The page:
Cryopreservation has become one of the major steps to focus on enhancing commercial and clinical cellular experiment-based cell culture process. Non-optimized substandard protocols and reagents used in cell culture can lead to damage of cells and lower cell viability. Besides that, the lack of optimized protocols in cell culture practice might also lead to decreased cell functionality, batch variation, genetic variations, and the epigenetic difference in cell subpopulations. In the case of the cryopreservation process in the cell culture process, the major focus lies on freezing and thawing techniques. Secondly, a proper established protocol of preparing freezing media also matters in terms of maintaining the cell viability of the cryopreserved cells. Aside from that, thawing and revival of the cells involve a great deal of good practice and optimization of centrifugation and media changing techniques.
The Common Slip-Ups Of Cryopreservation
Every single step in the whole process of freezing and thawing can lead to a number of sillies over looked mistakes but if taken care of, a simple fix can go a long way to make your cell culture more efficient.
Freeze only the best quality cells. Common points to remember based on poor culture practice are high cell passage numbers, highly confluent cells, microbial contamination presence, cultures having residual DMSO or trypsin, rigorous centrifugation for cell pelleting, rigorous pipetting for resuspension of cells, etc. Avoid all these mistakes in your cell culture before deciding upon freezing your cells and always remember to freeze your cells at early passage numbers.
Freezing cells should start at 4° C before adding cryopreserving and freezing should start as soon as the freezing medium is added. Adding the freezing medium too early or too late will again cause viability problems in your cells due to undesirable ice formation, excessive cell dehydration, and subsequent cell death. Besides that, the proper concentration of freezing media and cells should be used for maintaining optimal cell viability after storage.
The positive benefits of cryopreservation can be only witnessed if the cells are stored properly and this involves knowing whether your cells require storing in the vapor phase or liquid phase of liquid nitrogen canister. Temperatures below -130° C are required to optimally protect the cell viability culture.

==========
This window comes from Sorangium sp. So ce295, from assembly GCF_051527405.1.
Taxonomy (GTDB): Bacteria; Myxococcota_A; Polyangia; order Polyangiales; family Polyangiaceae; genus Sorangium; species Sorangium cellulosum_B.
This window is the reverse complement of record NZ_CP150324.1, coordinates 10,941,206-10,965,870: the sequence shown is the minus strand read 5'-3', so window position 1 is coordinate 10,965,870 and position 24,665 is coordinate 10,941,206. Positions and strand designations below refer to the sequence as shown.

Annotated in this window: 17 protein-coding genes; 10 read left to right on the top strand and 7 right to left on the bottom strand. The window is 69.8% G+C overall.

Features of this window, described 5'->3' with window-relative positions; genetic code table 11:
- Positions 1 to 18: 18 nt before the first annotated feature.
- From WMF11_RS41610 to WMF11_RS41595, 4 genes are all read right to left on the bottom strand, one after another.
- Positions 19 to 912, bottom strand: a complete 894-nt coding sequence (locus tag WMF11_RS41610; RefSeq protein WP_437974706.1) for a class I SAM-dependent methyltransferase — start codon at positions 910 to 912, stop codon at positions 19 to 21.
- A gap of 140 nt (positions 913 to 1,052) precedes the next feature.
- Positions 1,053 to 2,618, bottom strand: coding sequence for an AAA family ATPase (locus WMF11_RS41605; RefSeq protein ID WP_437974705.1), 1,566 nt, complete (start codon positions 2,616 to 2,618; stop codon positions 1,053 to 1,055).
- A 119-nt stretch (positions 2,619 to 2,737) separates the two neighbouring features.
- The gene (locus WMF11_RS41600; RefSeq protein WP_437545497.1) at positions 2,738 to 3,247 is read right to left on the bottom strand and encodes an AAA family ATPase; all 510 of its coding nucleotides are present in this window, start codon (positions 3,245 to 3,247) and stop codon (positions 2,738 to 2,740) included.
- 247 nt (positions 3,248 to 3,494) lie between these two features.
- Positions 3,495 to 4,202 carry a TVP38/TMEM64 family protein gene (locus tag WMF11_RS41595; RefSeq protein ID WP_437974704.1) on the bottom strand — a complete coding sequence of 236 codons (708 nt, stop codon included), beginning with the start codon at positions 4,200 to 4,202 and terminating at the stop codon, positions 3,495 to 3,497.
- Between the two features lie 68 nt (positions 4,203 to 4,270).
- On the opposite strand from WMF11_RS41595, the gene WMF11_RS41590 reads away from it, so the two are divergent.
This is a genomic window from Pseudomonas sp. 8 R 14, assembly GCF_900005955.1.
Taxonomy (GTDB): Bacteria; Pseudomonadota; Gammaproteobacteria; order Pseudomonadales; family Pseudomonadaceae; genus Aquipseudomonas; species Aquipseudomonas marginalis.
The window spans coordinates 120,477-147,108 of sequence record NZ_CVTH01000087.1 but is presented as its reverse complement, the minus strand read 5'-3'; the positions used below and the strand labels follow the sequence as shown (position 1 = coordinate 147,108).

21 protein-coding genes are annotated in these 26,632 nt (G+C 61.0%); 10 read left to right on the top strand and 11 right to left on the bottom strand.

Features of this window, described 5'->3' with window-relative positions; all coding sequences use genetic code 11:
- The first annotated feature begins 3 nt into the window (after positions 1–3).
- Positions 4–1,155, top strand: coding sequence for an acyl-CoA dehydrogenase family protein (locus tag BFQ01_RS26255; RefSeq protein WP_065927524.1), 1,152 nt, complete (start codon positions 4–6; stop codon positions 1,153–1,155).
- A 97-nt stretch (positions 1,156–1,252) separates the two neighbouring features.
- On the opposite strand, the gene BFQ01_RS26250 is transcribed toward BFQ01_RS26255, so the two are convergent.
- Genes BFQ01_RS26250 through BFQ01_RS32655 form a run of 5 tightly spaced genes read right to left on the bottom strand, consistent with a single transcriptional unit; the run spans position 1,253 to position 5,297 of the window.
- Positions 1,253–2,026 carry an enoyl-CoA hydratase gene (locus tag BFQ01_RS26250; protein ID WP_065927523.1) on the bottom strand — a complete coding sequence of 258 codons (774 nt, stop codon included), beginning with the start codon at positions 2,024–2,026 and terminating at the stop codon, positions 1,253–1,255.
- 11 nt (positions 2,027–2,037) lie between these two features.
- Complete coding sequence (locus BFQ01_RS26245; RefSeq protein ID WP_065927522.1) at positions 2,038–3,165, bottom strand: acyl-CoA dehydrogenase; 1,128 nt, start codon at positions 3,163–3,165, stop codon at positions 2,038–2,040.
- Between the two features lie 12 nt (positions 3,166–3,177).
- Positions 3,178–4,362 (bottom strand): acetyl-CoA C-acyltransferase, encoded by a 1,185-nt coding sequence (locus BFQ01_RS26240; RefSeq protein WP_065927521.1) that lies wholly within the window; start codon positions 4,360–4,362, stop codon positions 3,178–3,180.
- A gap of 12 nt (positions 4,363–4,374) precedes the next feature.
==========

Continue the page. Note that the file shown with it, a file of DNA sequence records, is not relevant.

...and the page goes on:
The primary issue in this step is thawing the cells too slowly and allowing the vial contents to warm before centrifugation and removing the cryoprotectant. Always ensure that the vial contents are diluted with fresh growth media before reaching room temperatures.
Critically Advanced Challenges in Cryopreservation
Developments in the cell culture process have started influencing the advancements in cryopreservation techniques and this includes the usage of serum-free, maybe chemically defined, media as freezing media without DMSO. Residual DMSO has been challenges in cryopreservation in cell culture as it proves toxic to the cells and therefore, using alternate GMP compliant formulations might prove less potentially harmful for the cell culture. The major issue of DMSO in cell culture is in the case of cell therapy where DMSO is a part of the therapeutic formulation.
To date, although there have been sincere scientific attempts to replace DMSO, it remains the standard with protocols involving lower concentrations (less than 10%) and intensive washing steps. Some scientists have also researched upon newer DMSO-free cooling methods using techniques of vitrification or nanocrystallization. But to date, DMSO-based cryopreservation has been deemed most cost-effective and besides lowering its concentration, researchers also recommend keeping a high cell concentration during cryopreservation in order to have a reduced absolute DMSO volume in the therapeutic formulations.
Moreover, although DMSO-alternative discussions of vitrification and devitrification have been popular in cryopreservation research, these processes in 3D tissues or organoids might be damaging for the cells and thus in order to evade the problem of crystal formation, some researchers are also exploring hydrogel systems as conduits for cryopreservation.
As the cell culture process becomes more complex, for example, high throughput screening plates for drug testing, cryopreservation also becomes more challenging. There are increasing opportunities for using cryopreservation of the high throughput screening plates for drug screening and drug toxicity applications but the challenges in cryopreservation is maintaining the batch-to-batch consistency of these plates. In this regard, using a cryopreserved batch of the same donor tissue high screening throughput plates is the optimal way to ensure such experimental consistency for drug testing or screening. Thus, research on improving such techniques might be a challenging future endeavor for enhanced cell culture flow.
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